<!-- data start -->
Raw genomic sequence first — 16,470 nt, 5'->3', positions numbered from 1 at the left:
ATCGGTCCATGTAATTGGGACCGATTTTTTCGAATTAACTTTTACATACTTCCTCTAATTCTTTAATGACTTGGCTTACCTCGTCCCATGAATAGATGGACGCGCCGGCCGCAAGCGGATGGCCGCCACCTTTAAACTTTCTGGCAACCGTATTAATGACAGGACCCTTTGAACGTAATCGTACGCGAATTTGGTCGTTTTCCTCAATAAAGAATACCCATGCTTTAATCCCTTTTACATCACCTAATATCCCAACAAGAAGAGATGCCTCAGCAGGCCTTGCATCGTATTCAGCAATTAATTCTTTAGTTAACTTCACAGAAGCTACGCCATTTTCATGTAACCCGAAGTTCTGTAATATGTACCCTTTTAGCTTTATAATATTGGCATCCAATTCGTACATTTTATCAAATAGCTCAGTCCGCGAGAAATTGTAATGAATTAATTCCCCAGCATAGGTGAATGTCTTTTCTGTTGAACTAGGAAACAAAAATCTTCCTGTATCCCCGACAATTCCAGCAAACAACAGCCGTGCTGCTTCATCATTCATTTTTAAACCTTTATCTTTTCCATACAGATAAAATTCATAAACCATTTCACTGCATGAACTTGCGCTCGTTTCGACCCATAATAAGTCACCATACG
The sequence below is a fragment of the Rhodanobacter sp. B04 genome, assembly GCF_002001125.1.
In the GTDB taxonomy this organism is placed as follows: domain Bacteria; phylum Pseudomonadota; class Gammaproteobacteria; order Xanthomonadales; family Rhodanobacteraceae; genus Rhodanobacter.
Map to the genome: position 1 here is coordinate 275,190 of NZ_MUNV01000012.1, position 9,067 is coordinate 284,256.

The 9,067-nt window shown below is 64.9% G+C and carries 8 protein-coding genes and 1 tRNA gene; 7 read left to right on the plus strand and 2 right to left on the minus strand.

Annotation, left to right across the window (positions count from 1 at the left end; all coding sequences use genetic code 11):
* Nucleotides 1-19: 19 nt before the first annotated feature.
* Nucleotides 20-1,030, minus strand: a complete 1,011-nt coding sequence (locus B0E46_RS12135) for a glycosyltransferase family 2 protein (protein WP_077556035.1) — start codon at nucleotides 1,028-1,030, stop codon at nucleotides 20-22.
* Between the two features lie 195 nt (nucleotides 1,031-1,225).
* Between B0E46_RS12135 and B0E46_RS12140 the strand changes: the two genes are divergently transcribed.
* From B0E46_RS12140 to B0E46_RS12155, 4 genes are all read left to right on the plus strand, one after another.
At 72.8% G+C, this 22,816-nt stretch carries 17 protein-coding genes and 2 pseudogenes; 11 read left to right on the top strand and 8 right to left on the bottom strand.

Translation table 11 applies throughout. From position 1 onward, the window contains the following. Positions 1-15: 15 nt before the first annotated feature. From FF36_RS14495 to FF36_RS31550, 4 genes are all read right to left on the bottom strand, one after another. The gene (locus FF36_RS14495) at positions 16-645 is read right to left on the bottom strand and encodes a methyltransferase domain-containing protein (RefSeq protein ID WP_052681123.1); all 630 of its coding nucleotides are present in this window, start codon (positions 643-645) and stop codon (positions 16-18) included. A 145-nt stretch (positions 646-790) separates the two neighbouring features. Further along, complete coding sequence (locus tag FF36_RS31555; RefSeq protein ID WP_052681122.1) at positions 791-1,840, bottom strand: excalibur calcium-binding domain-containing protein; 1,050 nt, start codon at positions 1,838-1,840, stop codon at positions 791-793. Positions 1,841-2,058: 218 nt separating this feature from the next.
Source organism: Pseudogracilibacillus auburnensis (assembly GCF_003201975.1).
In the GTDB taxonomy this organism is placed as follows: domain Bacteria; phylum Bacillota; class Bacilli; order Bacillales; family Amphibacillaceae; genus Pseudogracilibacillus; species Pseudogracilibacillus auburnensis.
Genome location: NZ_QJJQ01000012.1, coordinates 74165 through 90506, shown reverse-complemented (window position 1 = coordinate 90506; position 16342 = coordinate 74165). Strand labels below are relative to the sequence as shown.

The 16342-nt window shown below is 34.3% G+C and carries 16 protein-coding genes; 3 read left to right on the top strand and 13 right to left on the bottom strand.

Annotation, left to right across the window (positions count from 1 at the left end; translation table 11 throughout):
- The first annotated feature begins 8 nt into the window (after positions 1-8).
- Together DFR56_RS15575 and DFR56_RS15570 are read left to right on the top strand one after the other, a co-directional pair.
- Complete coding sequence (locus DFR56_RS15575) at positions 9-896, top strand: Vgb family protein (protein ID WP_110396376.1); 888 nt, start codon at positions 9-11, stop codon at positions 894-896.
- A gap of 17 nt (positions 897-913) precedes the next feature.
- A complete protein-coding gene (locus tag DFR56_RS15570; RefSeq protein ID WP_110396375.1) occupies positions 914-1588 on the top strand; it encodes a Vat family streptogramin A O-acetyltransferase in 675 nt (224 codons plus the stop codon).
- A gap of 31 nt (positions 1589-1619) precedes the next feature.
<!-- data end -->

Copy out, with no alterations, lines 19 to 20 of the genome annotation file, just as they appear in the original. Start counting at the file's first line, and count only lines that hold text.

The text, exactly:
Annotation, left to right across the window (positions count from 1 at the left end; translation table 11 throughout):
- The first annotated feature begins 8 nt into the window (after positions 1-8).